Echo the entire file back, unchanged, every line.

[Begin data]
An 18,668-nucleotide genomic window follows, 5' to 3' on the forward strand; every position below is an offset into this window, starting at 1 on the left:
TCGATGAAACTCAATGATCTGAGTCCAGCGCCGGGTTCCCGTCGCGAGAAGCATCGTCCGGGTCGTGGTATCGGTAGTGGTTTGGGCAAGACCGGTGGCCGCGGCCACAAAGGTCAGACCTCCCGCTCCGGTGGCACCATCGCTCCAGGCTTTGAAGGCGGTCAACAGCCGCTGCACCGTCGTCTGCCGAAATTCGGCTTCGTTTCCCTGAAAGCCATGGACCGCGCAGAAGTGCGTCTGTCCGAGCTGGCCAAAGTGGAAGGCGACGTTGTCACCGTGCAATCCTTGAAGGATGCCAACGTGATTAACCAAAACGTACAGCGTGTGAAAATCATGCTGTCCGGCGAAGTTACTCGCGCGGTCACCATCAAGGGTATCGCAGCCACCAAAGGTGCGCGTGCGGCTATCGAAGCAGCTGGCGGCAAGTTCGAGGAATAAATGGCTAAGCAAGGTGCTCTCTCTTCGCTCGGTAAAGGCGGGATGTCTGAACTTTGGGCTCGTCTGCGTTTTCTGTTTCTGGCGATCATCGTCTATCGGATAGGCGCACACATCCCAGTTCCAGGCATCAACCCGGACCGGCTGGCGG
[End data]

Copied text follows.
An 18,668-nucleotide genomic window follows, 5' to 3' on the forward strand; every position below is an offset into this window, starting at 1 on the left:
TCGATGAAACTCAATGATCTGAGTCCAGCGCCGGGTTCCCGTCGCGAGAAGCATCGTCCGGGTCGTGGTATCGGTAGTGGTTTGGGCAAGACCGGTGGCCGCGGCCACAAAGGTCAGACCTCCCGCTCCGGTGGCACCATCGCTCCAGGCTTTGAAGGCGGTCAACAGCCGCTGCACCGTCGTCTGCCGAAATTCGGCTTCGTTTCCCTGAAAGCCATGGACCGCGCAGAAGTGCGTCTGTCCGAGCTGGCCAAAGTGGAAGGCGACGTTGTCACCGTGCAATCCTTGAAGGATGCCAACGTGATTAACCAAAACGTACAGCGTGTGAAAATCATGCTGTCCGGCGAAGTTACTCGCGCGGTCACCATCAAGGGTATCGCAGCCACCAAAGGTGCGCGTGCGGCTATCGAAGCAGCTGGCGGCAAGTTCGAGGAATAAATGGCTAAGCAAGGTGCTCTCTCTTCGCTCGGTAAAGGCGGGATGTCTGAACTTTGGGCTCGTCTGCGTTTTCTGTTTCTGGCGATCATCGTCTATCGGATAGGCGCACACATCCCAGTTCCAGGCATCAACCCGGACCGGCTGGCGG